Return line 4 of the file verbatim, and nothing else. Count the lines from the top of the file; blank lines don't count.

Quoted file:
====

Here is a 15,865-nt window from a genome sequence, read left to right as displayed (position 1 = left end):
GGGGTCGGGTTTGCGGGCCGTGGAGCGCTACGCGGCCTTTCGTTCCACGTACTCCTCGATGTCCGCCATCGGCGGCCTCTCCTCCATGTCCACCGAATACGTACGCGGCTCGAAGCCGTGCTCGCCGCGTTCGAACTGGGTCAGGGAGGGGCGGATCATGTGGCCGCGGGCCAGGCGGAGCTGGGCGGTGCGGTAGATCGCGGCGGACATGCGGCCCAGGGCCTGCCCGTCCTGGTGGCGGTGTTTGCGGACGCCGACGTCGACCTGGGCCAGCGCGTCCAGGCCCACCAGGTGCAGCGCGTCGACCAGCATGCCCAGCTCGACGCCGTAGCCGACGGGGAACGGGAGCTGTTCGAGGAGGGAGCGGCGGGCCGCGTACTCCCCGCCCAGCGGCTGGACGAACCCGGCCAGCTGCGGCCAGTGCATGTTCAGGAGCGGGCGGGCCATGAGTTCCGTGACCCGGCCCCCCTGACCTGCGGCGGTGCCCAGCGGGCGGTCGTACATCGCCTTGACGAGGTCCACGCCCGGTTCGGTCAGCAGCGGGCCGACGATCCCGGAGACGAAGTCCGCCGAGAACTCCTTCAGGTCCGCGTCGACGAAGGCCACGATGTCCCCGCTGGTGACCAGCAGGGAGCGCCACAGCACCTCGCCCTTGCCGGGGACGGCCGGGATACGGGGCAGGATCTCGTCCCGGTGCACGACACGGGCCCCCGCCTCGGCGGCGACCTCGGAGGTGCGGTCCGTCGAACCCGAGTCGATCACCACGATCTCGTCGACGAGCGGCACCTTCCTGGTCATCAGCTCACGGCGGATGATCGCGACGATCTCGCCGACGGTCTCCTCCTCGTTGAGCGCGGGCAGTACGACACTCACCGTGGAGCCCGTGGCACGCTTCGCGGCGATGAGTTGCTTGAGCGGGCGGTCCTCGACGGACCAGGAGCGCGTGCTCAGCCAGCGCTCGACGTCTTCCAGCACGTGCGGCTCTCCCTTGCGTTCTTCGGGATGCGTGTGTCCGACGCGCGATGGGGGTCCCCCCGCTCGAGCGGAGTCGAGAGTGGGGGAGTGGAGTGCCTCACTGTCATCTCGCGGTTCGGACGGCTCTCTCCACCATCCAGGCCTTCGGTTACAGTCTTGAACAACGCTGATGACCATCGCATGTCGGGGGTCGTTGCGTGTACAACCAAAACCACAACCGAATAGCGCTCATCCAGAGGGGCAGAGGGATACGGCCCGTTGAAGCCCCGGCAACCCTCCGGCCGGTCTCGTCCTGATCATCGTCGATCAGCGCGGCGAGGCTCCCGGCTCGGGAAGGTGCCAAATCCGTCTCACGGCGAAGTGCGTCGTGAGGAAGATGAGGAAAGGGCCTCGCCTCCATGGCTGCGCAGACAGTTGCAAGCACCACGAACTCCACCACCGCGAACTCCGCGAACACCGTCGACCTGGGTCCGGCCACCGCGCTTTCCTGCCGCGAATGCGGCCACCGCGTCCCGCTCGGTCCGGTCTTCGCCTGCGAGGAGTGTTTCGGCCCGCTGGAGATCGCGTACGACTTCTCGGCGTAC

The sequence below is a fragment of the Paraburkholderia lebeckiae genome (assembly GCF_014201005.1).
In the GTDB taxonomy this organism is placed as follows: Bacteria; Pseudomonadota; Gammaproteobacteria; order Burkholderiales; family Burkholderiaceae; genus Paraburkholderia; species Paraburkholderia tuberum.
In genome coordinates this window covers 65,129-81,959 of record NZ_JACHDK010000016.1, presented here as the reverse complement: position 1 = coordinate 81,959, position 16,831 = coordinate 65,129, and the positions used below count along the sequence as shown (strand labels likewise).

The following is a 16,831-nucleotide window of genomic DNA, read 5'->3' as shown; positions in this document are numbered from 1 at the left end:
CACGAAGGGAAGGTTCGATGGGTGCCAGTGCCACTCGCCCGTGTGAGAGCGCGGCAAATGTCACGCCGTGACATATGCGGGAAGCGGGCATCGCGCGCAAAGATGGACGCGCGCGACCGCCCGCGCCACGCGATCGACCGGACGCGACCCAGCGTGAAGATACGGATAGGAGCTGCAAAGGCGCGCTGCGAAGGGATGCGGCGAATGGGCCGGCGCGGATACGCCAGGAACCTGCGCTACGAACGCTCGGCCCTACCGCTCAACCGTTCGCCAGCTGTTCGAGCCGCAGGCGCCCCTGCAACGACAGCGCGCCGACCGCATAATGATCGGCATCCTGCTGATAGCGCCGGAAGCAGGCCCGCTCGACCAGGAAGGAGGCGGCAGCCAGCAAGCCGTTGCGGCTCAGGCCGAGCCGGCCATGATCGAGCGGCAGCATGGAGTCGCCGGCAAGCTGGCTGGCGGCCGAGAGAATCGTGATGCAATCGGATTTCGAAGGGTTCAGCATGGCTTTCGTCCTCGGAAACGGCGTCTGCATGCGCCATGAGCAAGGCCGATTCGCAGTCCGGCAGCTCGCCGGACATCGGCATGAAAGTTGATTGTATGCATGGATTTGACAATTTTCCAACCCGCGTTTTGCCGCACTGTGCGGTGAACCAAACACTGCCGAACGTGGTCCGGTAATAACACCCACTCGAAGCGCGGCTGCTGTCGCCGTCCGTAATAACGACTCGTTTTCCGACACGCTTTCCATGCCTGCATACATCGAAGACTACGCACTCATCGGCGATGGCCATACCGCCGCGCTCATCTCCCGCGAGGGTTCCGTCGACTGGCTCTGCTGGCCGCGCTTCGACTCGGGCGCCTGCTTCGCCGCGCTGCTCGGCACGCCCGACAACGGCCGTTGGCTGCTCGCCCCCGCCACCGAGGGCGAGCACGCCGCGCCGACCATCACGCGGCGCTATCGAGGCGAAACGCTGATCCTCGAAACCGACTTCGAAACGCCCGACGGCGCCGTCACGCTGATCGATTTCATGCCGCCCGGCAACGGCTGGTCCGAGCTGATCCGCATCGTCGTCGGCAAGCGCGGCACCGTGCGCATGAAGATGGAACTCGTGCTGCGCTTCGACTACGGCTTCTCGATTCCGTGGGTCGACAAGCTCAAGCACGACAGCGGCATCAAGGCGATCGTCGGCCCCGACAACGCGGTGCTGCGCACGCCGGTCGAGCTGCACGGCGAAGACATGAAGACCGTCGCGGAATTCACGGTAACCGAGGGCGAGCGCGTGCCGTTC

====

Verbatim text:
In the GTDB taxonomy this organism is placed as follows: Bacteria; Pseudomonadota; Gammaproteobacteria; order Burkholderiales; family Burkholderiaceae; genus Paraburkholderia; species Paraburkholderia tuberum.